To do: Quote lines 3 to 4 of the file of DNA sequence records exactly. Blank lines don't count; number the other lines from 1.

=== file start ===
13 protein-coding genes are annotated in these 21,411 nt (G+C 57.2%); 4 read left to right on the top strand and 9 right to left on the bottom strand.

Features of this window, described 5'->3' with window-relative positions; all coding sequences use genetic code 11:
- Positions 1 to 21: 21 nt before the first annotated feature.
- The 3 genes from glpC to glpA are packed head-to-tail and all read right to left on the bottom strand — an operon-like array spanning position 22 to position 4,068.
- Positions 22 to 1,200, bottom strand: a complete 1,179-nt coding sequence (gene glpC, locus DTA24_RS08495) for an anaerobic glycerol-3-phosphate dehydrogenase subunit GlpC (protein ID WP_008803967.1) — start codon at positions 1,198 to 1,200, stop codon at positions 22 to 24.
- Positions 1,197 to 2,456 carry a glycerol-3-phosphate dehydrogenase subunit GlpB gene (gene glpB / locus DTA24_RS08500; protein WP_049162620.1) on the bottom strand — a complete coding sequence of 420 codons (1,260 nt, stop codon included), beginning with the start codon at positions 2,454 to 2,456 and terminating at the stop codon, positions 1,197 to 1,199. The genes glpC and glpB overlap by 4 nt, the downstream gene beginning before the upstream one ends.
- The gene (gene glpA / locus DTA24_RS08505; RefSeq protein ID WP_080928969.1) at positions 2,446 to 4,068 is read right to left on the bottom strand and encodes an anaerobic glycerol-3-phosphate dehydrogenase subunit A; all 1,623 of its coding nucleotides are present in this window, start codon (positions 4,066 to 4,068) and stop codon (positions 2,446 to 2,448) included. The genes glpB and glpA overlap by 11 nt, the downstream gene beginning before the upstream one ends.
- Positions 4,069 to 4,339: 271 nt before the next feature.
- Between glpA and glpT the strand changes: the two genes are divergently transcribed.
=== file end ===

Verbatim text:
- Positions 1 to 21: 21 nt before the first annotated feature.
- The 3 genes from glpC to glpA are packed head-to-tail and all read right to left on the bottom strand — an operon-like array spanning position 22 to position 4,068.